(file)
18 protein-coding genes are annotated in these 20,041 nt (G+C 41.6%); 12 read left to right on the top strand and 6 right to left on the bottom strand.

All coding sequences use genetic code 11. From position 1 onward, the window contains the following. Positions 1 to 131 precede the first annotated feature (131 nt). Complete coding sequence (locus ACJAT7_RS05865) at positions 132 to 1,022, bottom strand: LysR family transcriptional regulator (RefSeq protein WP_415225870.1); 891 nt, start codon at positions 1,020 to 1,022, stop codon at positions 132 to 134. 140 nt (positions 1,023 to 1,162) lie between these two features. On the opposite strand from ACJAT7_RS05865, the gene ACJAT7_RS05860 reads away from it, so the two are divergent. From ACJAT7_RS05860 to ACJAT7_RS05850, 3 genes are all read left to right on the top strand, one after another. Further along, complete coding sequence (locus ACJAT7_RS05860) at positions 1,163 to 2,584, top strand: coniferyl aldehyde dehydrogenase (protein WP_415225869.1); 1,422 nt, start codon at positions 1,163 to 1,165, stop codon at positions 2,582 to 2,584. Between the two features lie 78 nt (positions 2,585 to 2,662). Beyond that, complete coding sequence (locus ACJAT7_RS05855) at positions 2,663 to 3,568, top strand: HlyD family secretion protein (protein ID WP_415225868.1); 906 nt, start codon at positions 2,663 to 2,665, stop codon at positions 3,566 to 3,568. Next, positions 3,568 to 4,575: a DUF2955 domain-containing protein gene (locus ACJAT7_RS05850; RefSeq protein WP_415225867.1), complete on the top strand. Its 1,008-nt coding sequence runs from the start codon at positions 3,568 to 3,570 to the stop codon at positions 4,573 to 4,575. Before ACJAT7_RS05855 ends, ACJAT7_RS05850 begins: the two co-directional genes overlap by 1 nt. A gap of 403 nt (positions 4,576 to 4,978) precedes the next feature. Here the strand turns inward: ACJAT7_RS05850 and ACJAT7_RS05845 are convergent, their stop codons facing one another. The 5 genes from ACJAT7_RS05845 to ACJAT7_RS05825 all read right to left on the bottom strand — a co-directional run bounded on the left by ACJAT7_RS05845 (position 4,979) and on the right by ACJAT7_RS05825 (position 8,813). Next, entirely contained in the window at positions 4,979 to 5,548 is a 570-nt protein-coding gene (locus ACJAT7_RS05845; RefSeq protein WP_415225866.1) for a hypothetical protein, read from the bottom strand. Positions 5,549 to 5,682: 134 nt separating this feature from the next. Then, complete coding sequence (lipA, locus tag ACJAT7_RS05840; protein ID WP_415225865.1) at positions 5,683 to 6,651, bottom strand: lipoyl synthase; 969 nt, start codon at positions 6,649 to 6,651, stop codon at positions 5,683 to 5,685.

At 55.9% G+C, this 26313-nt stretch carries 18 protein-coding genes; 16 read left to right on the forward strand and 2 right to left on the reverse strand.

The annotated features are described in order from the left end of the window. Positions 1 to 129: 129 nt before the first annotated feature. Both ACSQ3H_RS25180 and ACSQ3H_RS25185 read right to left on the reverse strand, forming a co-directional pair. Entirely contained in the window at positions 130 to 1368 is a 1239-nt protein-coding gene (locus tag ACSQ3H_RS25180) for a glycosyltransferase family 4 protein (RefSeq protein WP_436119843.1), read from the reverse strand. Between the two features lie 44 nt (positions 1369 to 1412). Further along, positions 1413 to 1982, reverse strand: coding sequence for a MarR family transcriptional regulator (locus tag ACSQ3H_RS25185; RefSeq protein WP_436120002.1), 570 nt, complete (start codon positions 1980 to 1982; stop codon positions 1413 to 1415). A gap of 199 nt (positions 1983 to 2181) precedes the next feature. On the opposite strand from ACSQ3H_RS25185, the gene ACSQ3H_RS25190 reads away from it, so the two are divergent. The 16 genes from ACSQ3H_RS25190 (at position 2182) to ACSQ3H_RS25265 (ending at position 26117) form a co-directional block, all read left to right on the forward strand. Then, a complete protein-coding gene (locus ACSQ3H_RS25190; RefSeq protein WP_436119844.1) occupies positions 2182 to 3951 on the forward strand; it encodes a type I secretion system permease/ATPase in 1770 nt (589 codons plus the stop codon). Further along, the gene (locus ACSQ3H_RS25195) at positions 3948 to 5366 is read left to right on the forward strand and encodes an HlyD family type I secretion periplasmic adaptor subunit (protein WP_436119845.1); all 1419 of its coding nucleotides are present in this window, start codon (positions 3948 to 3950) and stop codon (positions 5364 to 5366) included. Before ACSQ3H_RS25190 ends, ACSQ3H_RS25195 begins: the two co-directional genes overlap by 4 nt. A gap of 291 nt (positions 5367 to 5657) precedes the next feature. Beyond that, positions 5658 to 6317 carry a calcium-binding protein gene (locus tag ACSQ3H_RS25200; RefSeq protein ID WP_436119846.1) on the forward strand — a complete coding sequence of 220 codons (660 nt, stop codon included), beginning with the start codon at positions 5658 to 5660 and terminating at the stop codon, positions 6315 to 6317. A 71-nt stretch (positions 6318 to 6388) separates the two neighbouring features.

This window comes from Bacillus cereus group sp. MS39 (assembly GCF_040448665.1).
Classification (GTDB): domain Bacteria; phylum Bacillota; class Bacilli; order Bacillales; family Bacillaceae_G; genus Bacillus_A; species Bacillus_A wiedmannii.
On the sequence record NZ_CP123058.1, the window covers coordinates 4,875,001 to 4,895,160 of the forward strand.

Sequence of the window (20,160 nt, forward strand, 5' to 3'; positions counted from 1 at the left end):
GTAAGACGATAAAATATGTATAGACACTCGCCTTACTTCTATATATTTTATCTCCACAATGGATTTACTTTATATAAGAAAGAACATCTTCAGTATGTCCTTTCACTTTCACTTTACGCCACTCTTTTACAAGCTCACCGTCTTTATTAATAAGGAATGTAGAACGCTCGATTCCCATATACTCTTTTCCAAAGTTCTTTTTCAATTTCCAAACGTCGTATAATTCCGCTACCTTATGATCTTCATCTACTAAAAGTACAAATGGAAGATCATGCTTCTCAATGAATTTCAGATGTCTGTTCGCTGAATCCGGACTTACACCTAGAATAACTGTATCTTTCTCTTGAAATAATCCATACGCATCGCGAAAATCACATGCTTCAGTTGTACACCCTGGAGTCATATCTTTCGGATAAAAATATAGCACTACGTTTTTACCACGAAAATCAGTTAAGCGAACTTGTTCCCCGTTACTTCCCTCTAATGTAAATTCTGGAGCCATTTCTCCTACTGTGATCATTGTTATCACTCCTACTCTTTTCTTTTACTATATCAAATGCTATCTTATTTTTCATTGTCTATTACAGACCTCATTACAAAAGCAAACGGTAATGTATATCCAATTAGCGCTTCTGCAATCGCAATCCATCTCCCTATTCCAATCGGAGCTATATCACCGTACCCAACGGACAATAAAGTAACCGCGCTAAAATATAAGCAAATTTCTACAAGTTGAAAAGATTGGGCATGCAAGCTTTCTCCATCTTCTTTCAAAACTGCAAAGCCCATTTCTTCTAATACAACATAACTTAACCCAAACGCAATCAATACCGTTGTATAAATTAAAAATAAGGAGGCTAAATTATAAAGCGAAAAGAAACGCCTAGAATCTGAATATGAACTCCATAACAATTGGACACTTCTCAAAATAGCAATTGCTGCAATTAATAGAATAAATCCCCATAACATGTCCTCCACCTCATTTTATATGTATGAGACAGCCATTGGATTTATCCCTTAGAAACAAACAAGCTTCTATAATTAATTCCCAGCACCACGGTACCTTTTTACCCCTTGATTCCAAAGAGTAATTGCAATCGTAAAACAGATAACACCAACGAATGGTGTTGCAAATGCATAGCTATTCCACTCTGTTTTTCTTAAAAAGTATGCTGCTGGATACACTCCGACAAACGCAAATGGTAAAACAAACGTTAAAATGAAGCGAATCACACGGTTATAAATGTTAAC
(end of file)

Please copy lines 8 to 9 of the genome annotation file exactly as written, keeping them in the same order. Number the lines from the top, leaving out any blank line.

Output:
Sequence of the window (20,160 nt, forward strand, 5' to 3'; positions counted from 1 at the left end):
GTAAGACGATAAAATATGTATAGACACTCGCCTTACTTCTATATATTTTATCTCCACAATGGATTTACTTTATATAAGAAAGAACATCTTCAGTATGTCCTTTCACTTTCACTTTACGCCACTCTTTTACAAGCTCACCGTCTTTATTAATAAGGAATGTAGAACGCTCGATTCCCATATACTCTTTTCCAAAGTTCTTTTTCAATTTCCAAACGTCGTATAATTCCGCTACCTTATGATCTTCATCTACTAAAAGTACAAATGGAAGATCATGCTTCTCAATGAATTTCAGATGTCTGTTCGCTGAATCCGGACTTACACCTAGAATAACTGTATCTTTCTCTTGAAATAATCCATACGCATCGCGAAAATCACATGCTTCAGTTGTACACCCTGGAGTCATATCTTTCGGATAAAAATATAGCACTACGTTTTTACCACGAAAATCAGTTAAGCGAACTTGTTCCCCGTTACTTCCCTCTAATGTAAATTCTGGAGCCATTTCTCCTACTGTGATCATTGTTATCACTCCTACTCTTTTCTTTTACTATATCAAATGCTATCTTATTTTTCATTGTCTATTACAGACCTCATTACAAAAGCAAACGGTAATGTATATCCAATTAGCGCTTCTGCAATCGCAATCCATCTCCCTATTCCAATCGGAGCTATATCACCGTACCCAACGGACAATAAAGTAACCGCGCTAAAATATAAGCAAATTTCTACAAGTTGAAAAGATTGGGCATGCAAGCTTTCTCCATCTTCTTTCAAAACTGCAAAGCCCATTTCTTCTAATACAACATAACTTAACCCAAACGCAATCAATACCGTTGTATAAATTAAAAATAAGGAGGCTAAATTATAAAGCGAAAAGAAACGCCTAGAATCTGAATATGAACTCCATAACAATTGGACACTTCTCAAAATAGCAATTGCTGCAATTAATAGAATAAATCCCCATAACATGTCCTCCACCTCATTTTATATGTATGAGACAGCCATTGGATTTATCCCTTAGAAACAAACAAGCTTCTATAATTAATTCCCAGCACCACGGTACCTTTTTACCCCTTGATTCCAAAGAGTAATTGCAATCGTAAAACAGATAACACCAACGAATGGTGTTGCAAATGCATAGCTATTCCACTCTGTTTTTCTTAAAAAGTATGCTGCTGGATACACTCCGACAAACGCAAATGGTAAAACAAACGTTAAAATGAAGCGAATCACACGGTTATAAATGTTAAC